Andy Rosenberger, CFA, Senior Investment Manager
Earlier this week, members of the seven richest countries met for the official G7 conference. Center to the assembly were discussions surrounding the recent actions by Japan to stimulate their economy through currency devaluation and higher inflation targets. Investors, hungry for a green light by the G7 that Japanese policies are warranted, were disappointed and confused as conflicting statements were issued. The official statement read:
“We, the G7 Ministers and Governors, reaffirm our longstanding commitment to market determined exchange rates and to consult closely in regard to actions in foreign exchange markets. We reaffirm that our fiscal and monetary policies have been and will remain oriented towards meeting our respective domestic objectives using domestic instruments, and that we will not target exchange rates. We are agreed that excessive volatility and disorderly movements in exchange rates can have adverse implications for economic and financial stability. We will continue to consult closely on exchange markets and cooperate as appropriate.”
Confused by the statement? You weren’t alone. The statement, although obscure, was initially seen by the market as a green light. Specifically, market participants focused on the following sentence:
“We reaffirm that our fiscal and monetary policies have been and will remain oriented towards meeting our respective domestic objectives using domestic instruments…”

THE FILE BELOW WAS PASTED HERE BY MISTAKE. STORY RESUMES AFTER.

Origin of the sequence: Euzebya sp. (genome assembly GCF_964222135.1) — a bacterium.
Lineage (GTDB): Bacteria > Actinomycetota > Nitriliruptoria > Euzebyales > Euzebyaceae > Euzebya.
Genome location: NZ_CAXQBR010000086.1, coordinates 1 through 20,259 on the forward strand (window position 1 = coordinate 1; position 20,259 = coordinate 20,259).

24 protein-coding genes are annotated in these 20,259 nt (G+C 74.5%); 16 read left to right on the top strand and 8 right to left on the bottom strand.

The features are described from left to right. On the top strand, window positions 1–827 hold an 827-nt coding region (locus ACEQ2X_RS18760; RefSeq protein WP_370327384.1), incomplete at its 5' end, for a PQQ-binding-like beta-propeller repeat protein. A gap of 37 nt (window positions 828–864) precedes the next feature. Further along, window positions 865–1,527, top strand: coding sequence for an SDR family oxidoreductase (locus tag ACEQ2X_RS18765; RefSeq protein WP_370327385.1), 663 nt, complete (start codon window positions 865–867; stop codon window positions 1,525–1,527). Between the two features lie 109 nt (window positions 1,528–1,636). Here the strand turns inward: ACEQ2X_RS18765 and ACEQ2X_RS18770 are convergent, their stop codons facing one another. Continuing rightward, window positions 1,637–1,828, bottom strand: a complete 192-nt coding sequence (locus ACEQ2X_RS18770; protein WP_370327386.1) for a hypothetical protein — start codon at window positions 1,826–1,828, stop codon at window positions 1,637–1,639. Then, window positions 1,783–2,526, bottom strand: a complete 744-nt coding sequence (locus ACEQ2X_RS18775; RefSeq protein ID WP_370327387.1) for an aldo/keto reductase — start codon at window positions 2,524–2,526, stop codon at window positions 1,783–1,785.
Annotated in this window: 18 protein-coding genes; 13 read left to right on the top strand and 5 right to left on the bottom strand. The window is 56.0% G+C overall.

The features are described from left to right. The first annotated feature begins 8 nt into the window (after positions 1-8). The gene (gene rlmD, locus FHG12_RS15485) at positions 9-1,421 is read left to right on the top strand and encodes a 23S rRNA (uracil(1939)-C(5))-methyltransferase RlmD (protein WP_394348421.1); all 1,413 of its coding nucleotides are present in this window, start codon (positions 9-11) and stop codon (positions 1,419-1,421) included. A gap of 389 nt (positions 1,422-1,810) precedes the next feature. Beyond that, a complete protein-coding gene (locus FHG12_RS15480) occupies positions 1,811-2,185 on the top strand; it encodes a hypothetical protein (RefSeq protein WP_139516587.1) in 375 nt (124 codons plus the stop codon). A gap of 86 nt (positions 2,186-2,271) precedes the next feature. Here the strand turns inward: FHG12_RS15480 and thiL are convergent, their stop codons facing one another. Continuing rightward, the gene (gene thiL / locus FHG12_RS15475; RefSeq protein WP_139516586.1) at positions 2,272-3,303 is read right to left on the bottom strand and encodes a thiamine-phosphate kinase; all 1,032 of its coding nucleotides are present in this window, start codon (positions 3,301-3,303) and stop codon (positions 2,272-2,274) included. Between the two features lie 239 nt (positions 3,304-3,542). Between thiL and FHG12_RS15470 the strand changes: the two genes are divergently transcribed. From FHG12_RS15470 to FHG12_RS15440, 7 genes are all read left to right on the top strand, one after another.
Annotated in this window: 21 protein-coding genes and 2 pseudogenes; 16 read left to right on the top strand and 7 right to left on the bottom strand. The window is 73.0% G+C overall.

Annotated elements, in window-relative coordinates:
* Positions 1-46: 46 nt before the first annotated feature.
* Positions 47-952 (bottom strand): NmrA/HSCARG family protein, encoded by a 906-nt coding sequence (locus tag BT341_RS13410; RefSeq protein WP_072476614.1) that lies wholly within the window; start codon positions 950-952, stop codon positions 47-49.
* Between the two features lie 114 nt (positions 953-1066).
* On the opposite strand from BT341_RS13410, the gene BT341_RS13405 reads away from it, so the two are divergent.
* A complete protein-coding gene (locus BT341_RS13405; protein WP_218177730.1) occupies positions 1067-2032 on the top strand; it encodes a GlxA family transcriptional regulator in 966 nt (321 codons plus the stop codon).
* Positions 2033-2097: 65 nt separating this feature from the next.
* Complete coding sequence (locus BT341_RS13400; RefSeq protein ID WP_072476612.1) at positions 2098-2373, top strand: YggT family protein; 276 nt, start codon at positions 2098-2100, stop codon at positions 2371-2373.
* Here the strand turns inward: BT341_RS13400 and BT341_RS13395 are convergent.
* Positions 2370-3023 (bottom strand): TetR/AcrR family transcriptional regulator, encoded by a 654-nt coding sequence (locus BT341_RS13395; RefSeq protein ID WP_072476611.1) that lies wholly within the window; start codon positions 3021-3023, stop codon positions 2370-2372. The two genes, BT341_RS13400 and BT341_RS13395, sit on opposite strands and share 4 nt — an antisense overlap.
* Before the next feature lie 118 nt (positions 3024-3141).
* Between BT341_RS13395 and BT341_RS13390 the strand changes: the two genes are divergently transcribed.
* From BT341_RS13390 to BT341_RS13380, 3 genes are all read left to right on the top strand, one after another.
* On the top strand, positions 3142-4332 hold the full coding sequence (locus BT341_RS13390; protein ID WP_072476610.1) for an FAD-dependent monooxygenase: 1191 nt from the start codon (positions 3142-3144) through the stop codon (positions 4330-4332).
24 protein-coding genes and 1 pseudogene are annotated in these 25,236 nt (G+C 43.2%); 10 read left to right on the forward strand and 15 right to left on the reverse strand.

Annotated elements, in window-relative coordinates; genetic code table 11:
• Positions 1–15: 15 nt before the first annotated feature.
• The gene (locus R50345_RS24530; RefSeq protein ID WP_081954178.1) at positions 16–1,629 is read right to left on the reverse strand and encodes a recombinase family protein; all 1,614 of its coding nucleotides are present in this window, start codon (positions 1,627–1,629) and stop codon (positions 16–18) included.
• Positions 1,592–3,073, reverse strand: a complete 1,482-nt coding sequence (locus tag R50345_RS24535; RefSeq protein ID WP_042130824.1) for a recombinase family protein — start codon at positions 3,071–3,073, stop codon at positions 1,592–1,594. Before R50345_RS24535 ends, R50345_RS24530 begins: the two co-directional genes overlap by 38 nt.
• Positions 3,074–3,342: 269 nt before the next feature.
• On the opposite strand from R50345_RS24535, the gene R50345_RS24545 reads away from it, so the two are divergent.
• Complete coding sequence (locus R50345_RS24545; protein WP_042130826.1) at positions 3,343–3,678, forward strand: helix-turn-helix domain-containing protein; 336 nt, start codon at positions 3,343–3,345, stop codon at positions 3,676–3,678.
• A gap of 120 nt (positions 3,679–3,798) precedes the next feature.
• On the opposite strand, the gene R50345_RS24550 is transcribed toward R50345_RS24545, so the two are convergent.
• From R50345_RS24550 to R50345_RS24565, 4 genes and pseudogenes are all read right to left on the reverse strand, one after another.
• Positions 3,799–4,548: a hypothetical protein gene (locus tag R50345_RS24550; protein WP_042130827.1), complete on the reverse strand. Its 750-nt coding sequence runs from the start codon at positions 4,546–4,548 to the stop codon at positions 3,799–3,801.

However, only hours later, an unnamed “official” was quoted in a Reuters article as saying:
“The G7 statement signaled concern about excess moves in the yen.” and “The G7 is concerned about unilateral guidance on the yen. Japan will be in the spotlight at the G20 in Moscow this weekend.”
The unnamed “official” was enough to stop the yen’s depreciation; at least temporarily. Investors’ eyes will now turn to the G20 meeting this weekend for further clarification. However, the reality of all of this is that it’s more noise than news.
Japan has started down a path with which there’s no turning back. Too many failed stimulus attempts have been one of the major reasons as to why Japan hasn’t been able to escape its two-decade long deflationary spiral. Reversing course now would be disastrous for the Japanese economy, and more importantly, Japan’s newly elected Prime Minster Shinzo Abe. Prime Minster Abe has only months to establish his Liberal Democratic Party’s (LDP) credibility before another round of elections determine the party’s fate. Turning back now would surely cost the party its ruling power. Ultimately, it seems hard to believe that newly elected officials would side with six members from other countries over that of the voters and ultimately their political careers.